Snowsuit Zine // issue 01

Table of Contents


Welcome to the first issue of the Snowsuit Zine. Snowsuit is a small group of people brought together mostly by a shared interested in technology. Our discussions take place over email, for collectively we span nine time zones.

This zine is an experiment to see what happens if we say our thoughts more loudly. As with all firsts, it's crude, simple, and likely to change. But the writing is genuine and the presentation will mature.



Go, Swift, and Corporate Culture

An interesting thing happened recently in mobile computing. Both Apple and Google got what they wanted. The smart phone wars are finished. Apple is basically a luxury device (phone?) company and Google wants you to use their services so they can show you ads. Simple enough, but consider how this plays out in their behavior.

Apple cares a lot about what phone you buy because they want to sell you a specific one: theirs. They are also the expensive choice, so a user must opt into the higher cost. These users buy more apps, they click on more ads, and they buy expensive phones every two years.

Google cares a lot about people using their services because they want to use that data to put an ad in front of you. The device isn't as important. There are many more Android users in the world than there are iOS users. Interestingly, Android's user base is over 1.5 billion, and according to Ben Evans, 500K are running without any Google services on them at all. Google has made many more Internet users, one billion in the first five years alone. It took the PC industry 15 years.

I realized something this year. It comes from a growing belief that industries grow in a flurry of experimentation and then mature into a big market with few companies, roughly 2–4 major companies. Consider that there was once 1800 US car companies, today there are 2. There was once over 500 steel companies, today there are 2.

In some cases, you have a closed system and an open system, and many companies coexist in the open system. Android's ecosystem is like this. iOS is closed, and Android means anything from Samsung, HTC, Google, and whatever else runs the OS. Amex makes an interesting case study for this model. They have a closed system and go specifically for the luxury side of american spending. One can then think of Visa, Mastercard, Chase, NYCE, Interlink, etc, as different layers of the more open system.

What I realized, or think I realized, is that the network patterns we've seen in software, and especially on the web, exist clearly in both current industry as well as the industries of the past.

It's been said that building a great technology company is about helping developers do amazing things. It then follows that a technology company should build tools that help developers build things that serve the company's needs. Apple wants you to build apps native to only iOS because it helps them sell phones. Google wants everyone using the Internet because it helps them sell ads.

Both companies now have new programming languages. Google has been working on Go, Apple has been working on Swift. I spent time learning both this year and realized that both languages capture the personality of the companies that created them.

Apple's Languages

I started learning Objective-C in February. I felt like I had taken a major step backwards in terms of expressiveness, but I wanted to build for my iPhone badly enough that I shrugged and opened a book.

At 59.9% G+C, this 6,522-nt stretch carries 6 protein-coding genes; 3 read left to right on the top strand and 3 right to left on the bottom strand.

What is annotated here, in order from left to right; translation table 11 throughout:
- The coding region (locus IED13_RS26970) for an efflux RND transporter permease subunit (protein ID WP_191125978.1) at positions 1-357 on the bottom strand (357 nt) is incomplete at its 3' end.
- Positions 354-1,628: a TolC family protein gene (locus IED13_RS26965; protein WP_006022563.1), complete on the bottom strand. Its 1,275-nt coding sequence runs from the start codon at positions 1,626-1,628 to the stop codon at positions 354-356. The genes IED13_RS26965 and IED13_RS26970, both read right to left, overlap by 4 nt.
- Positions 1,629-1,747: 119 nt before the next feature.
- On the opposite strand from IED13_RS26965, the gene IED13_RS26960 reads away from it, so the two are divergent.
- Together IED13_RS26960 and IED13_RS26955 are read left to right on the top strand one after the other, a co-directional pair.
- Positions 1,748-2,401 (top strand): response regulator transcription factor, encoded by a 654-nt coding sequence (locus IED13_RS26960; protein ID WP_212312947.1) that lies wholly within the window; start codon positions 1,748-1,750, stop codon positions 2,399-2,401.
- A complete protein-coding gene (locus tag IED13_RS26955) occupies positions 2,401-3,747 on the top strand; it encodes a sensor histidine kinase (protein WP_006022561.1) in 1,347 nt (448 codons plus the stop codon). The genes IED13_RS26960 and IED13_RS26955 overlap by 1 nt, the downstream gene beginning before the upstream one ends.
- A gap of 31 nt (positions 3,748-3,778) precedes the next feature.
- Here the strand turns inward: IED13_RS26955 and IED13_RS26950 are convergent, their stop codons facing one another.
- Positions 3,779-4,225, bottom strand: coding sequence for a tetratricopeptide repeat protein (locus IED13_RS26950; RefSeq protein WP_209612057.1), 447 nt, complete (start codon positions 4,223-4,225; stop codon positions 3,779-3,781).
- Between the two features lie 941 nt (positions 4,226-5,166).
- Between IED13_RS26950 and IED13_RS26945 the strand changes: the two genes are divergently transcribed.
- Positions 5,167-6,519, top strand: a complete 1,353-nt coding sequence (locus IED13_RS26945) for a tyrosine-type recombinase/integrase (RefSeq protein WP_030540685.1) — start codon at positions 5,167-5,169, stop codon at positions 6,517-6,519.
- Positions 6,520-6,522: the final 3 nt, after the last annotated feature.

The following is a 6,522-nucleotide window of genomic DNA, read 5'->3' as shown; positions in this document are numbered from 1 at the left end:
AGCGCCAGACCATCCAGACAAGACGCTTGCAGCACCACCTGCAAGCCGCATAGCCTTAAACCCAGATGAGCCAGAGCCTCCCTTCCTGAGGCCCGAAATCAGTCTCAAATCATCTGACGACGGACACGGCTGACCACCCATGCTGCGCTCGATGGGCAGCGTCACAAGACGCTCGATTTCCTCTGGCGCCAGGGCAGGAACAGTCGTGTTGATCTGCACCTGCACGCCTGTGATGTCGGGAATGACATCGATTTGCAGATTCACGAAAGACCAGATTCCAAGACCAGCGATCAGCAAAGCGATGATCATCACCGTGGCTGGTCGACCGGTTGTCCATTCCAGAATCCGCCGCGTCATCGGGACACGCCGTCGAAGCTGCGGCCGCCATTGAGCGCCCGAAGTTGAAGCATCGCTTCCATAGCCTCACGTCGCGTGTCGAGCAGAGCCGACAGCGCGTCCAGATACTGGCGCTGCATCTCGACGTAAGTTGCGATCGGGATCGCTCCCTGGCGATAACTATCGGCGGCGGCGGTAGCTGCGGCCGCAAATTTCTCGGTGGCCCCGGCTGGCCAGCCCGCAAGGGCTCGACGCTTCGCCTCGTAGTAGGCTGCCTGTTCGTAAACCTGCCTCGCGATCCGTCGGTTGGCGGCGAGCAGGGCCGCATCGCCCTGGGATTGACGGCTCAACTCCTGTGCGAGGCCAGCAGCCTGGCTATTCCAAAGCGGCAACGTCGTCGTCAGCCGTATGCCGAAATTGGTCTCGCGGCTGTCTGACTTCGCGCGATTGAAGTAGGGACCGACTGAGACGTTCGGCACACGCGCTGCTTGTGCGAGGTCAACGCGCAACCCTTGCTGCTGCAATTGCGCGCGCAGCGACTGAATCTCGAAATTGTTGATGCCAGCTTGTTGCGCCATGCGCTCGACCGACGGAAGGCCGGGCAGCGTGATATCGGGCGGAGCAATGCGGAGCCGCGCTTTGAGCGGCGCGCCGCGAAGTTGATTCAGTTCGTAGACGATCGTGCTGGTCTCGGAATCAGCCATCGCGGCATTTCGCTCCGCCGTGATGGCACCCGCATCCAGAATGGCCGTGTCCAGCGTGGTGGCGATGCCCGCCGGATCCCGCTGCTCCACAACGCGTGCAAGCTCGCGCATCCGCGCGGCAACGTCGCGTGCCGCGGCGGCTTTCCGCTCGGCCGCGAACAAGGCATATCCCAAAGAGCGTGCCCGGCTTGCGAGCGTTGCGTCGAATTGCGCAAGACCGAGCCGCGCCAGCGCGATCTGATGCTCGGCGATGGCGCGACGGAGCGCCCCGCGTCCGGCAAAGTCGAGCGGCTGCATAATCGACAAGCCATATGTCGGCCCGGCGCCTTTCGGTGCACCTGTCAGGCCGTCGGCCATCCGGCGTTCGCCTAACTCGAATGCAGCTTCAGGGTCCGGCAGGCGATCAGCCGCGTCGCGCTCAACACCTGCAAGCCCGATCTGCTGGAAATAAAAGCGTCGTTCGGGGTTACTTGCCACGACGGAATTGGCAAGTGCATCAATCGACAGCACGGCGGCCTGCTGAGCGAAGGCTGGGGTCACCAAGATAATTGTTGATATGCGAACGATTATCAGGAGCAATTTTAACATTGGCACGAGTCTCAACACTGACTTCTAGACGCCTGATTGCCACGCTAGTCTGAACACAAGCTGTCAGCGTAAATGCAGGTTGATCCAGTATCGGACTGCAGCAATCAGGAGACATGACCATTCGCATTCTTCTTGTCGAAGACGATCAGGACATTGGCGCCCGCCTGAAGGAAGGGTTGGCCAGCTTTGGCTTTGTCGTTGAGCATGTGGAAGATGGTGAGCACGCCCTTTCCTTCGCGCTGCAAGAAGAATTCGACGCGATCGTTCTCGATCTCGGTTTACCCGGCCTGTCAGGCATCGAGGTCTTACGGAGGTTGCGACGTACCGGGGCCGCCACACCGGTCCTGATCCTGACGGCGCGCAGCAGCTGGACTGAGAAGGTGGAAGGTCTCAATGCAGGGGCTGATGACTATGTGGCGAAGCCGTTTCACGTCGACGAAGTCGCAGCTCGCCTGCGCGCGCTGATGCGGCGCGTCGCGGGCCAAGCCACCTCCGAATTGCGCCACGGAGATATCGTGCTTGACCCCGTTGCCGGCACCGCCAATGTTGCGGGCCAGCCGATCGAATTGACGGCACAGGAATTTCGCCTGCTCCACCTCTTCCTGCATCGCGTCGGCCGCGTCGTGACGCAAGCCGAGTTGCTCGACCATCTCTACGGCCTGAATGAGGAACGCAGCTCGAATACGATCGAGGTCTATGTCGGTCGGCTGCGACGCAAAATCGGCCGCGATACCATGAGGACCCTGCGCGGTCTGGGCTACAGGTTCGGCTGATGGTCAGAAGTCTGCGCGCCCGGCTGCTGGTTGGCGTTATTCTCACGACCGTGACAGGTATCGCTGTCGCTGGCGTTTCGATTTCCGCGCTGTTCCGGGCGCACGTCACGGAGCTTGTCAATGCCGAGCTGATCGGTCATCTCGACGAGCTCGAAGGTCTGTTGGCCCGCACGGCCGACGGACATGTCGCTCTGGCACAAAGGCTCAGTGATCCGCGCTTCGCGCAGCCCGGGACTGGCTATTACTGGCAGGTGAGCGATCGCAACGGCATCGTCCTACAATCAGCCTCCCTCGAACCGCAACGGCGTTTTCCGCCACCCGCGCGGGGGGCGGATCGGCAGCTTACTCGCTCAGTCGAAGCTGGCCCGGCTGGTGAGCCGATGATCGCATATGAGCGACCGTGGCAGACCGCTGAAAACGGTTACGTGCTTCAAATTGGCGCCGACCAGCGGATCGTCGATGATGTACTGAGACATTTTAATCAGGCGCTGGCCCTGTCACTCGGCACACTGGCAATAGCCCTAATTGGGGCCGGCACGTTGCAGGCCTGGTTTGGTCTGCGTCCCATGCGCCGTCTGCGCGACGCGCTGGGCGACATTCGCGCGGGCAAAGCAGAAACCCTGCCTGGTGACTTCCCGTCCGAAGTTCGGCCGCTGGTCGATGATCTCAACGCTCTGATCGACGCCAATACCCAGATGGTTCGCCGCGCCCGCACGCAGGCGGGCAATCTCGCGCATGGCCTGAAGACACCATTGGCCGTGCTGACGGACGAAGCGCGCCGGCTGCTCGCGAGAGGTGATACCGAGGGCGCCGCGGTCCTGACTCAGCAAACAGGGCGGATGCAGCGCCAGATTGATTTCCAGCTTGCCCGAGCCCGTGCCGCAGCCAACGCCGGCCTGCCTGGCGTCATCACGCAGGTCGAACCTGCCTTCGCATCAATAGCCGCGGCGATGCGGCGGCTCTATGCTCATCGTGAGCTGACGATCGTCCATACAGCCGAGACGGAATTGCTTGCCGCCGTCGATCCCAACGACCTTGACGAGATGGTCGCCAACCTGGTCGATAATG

Initially, Objective-C felt like OO languages I had used in the past. Especially like Java. There were singletons, factory patterns, and boiler-plate code. There is also a header and implementation file. And on top of that, the type system is very light-weight. The language can be a drag, but the library support for just about everything is generally quite amazing.

Apple's ecosystem has this way of making you feel like all your needs are met. They've got tools for making lists, building clean navigation systems, gorgeous buttons, etc. It's not too different from something like Bootstrap, but it's for native apps and Apple also built it.

The language, in my opinion, is a drag. The languages feels like it's from a prior era, like 1983, and needs an overhaul. It takes a lot of code to express ideas and requires memorizing a huge list of objects you might use.

And then Apple released Swift. This language reintroduced many of the paradigms I didn't want to go without. You can work almost exclusively with functions and data structures if that's what you want; and I do!

I consider myself a functionally leaning programmer. I can wrangle objects if I must but I don't like it. This is the core of why I was disgruntled with Objective-C. Swift fixes that.

Even though Objective-C is a drag, the Apple ecosystem is vibrant and full of creativity. Lots of people have done amazing things with it. Many are happy with Objective-C and didn't feel the need for a new language. People like myself, however, were relieved.

By introducing a new language, Apple expanded the network of developers that might build something that helps sell an Apple device. It's not just people who like Objective-C, it's them and also people who like Haskell or Python. It also makes a statement that building native software will feel new again. Apple wants you to forget about building for the web and build native apps instead.

Google's Language

Google employs some of the best minds in computing and they have the resources to let these minds wander. Google Go is what happens when some of the people who designed C and Unix have had a long time to think about what kind of language they'd design if they tried again.